Chilliness in the French electricity market – déjà vu?

After the frights experienced last winter due to the limitations imposed by the French Nuclear Safety Authority (ASN) on the operation of EDF’s nuclear power stations (see our Newsletter N°5 from April 2017), the price of electricity led a quiet life. Throughout the year, these prices rose, driven upwards by the price of coal. Shocking as this may be for a country where coal-based electricity production represents a mere 1.4%, the price of electricity in France is highly correlated with the price of coal (with Germany placing the orders). Like we said, everything was going well right up until the ASN made the alarms go off once again this past August – déjà vu?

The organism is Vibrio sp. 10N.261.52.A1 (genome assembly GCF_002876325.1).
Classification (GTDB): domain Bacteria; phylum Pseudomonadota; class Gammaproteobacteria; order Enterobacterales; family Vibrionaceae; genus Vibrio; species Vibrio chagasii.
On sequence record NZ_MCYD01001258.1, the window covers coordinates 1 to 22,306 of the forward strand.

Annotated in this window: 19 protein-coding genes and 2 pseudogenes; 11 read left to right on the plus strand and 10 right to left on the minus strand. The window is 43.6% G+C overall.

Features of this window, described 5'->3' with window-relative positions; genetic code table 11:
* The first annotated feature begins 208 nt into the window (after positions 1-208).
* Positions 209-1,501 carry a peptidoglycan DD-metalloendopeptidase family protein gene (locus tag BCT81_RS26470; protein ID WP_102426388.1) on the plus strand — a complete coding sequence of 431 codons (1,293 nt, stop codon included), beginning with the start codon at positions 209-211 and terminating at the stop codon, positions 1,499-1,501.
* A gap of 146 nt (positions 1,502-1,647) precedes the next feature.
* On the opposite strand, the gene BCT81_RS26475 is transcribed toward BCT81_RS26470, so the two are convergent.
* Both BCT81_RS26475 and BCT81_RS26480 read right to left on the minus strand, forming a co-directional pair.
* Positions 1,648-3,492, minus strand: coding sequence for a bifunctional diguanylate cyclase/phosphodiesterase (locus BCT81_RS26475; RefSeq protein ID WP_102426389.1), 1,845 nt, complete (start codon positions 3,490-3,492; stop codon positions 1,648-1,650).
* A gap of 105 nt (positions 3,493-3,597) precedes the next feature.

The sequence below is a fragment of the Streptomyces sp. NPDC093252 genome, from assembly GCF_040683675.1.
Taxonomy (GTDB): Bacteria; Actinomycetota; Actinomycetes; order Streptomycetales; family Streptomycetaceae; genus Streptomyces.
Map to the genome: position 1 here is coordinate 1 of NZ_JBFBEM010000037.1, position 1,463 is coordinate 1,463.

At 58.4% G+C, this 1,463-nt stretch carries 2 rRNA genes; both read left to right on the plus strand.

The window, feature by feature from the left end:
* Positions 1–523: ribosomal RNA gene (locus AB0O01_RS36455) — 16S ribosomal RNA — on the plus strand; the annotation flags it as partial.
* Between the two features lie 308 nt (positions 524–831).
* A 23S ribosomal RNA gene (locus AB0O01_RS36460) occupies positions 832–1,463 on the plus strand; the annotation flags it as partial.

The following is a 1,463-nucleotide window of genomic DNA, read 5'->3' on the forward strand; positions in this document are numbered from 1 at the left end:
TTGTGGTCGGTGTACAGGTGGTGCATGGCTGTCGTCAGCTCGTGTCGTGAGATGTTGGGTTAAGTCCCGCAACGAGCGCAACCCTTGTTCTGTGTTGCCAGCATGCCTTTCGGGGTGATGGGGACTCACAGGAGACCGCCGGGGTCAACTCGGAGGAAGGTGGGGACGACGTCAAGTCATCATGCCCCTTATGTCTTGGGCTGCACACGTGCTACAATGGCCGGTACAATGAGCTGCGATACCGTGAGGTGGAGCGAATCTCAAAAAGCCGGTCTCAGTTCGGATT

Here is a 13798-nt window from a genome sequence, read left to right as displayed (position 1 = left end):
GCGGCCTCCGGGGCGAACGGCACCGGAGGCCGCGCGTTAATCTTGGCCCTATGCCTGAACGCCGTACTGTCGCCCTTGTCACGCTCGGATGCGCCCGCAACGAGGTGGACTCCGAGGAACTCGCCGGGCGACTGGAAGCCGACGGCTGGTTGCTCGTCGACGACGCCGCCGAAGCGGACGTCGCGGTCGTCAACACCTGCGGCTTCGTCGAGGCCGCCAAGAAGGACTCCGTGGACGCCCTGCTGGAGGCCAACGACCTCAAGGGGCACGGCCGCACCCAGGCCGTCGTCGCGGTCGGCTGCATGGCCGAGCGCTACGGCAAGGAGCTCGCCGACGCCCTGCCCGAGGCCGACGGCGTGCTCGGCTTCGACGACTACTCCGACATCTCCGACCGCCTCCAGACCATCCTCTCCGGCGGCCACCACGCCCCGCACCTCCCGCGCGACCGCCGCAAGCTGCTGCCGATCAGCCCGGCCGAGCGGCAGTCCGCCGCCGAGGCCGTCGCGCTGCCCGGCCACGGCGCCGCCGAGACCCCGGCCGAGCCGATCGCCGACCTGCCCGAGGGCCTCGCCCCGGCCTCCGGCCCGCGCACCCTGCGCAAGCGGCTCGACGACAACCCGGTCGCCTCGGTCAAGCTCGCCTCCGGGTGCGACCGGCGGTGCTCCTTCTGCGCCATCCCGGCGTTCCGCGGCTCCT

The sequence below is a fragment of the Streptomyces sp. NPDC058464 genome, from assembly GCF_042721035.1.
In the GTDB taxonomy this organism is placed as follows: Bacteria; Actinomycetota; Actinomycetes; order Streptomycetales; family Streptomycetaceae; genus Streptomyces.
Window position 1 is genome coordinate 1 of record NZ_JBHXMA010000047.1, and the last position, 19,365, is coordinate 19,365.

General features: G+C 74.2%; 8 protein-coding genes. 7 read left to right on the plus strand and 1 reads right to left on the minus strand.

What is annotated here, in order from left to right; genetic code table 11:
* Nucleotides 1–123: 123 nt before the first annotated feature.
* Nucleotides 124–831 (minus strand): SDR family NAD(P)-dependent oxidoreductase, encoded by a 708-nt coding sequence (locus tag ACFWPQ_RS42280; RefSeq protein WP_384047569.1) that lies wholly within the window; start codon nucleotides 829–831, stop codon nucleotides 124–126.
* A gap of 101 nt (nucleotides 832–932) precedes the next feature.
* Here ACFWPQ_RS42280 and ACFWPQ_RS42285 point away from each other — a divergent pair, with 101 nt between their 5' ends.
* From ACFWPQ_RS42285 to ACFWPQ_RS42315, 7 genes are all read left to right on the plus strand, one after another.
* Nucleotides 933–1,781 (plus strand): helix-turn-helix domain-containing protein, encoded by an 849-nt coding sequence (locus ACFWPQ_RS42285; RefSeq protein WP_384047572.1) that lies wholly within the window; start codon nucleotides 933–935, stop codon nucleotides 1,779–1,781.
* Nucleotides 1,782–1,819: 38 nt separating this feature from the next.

On 16 August, the ASN submitted for consultation its draft decision concerning the review of components manufactured by the Creusot Forge Areva NP plant and installed on nuclear reactors in operation. The draft decision required that EDF examine all manufacturing files for these components. Following a closure for refuelling, EDF will have to send the results of this review to the ASN – two months before restarting each of the affected reactors. The ASN has given EDF until the end of 2018 to complete this review in its entirety. Even if these inspections should only entail ‘paperwork’ and thus have a limited impact on maintenance operations, the reaction in the electricity markets was remarkable (+€3/MWh for Winter 2017-2018).

Some days later, on 24 August, the ASN stated that EDF had reported new anomalies in the manufacturing files of the components at Creusot Forge. According to EDF, nine files were sent to the ASN, all while specifying that ‘the analysis of these discrepancies shows that nothing is likely to call into question the safe operability of the equipment concerned’. Despite these reassuring statements, a state of apprehension settled in the markets, as illustrated by Baseload Cal 2018 price curve (Baseload Cal 2018 cleared at €40/MWh).